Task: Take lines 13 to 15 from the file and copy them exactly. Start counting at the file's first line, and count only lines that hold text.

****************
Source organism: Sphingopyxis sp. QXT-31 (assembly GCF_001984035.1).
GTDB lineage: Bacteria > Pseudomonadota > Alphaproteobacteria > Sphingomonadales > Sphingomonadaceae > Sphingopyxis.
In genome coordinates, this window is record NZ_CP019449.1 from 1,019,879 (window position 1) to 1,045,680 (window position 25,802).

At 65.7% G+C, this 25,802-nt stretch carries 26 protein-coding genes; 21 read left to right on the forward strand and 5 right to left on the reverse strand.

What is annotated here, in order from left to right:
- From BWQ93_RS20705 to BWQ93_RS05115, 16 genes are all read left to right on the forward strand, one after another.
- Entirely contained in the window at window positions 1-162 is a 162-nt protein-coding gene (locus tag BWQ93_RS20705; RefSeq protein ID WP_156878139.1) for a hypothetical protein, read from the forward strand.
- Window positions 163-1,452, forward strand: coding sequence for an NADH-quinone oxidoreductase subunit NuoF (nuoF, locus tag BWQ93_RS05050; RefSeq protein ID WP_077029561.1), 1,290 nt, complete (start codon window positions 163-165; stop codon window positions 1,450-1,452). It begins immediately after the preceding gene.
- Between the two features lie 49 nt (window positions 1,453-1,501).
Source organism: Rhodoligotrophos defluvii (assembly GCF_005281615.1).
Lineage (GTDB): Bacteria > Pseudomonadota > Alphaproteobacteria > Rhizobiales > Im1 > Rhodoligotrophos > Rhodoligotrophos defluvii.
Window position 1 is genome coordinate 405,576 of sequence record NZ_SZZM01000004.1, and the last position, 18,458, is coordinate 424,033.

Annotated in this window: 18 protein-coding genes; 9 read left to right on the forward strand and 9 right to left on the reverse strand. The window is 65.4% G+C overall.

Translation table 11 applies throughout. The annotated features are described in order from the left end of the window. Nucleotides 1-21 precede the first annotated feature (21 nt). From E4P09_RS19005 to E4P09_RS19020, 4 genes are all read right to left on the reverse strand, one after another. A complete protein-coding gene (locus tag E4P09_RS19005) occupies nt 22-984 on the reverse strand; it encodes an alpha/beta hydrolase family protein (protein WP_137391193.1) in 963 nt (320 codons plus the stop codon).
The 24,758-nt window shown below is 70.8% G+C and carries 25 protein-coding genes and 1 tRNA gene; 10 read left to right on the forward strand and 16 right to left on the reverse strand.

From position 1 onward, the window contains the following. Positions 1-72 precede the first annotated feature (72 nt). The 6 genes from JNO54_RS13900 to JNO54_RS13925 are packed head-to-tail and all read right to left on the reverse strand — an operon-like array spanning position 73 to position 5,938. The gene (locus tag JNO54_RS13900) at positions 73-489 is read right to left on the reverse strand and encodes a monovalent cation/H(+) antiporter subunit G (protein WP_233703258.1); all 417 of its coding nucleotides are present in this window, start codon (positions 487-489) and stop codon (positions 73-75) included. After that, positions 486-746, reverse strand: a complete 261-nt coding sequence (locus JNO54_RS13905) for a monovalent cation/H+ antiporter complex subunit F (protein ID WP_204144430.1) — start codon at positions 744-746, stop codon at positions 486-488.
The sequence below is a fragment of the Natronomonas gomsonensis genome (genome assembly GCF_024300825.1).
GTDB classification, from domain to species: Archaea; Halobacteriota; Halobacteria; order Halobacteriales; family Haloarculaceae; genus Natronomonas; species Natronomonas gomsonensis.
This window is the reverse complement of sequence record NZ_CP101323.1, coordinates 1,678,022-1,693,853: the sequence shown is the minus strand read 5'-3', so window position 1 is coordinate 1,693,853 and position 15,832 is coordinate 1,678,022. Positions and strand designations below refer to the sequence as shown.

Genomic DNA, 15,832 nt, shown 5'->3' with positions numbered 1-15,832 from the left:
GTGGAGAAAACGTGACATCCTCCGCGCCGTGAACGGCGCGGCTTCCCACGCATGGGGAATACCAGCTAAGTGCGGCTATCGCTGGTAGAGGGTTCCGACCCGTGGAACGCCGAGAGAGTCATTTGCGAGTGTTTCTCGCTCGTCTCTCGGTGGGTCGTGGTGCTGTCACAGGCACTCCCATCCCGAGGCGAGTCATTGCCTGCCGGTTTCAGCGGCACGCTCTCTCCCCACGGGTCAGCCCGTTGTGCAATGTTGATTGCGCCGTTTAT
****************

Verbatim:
Annotated in this window: 18 protein-coding genes; 9 read left to right on the forward strand and 9 right to left on the reverse strand. The window is 65.4% G+C overall.

Translation table 11 applies throughout. The annotated features are described in order from the left end of the window. Nucleotides 1-21 precede the first annotated feature (21 nt). From E4P09_RS19005 to E4P09_RS19020, 4 genes are all read right to left on the reverse strand, one after another. A complete protein-coding gene (locus tag E4P09_RS19005) occupies nt 22-984 on the reverse strand; it encodes an alpha/beta hydrolase family protein (protein WP_137391193.1) in 963 nt (320 codons plus the stop codon).
The 24,758-nt window shown below is 70.8% G+C and carries 25 protein-coding genes and 1 tRNA gene; 10 read left to right on the forward strand and 16 right to left on the reverse strand.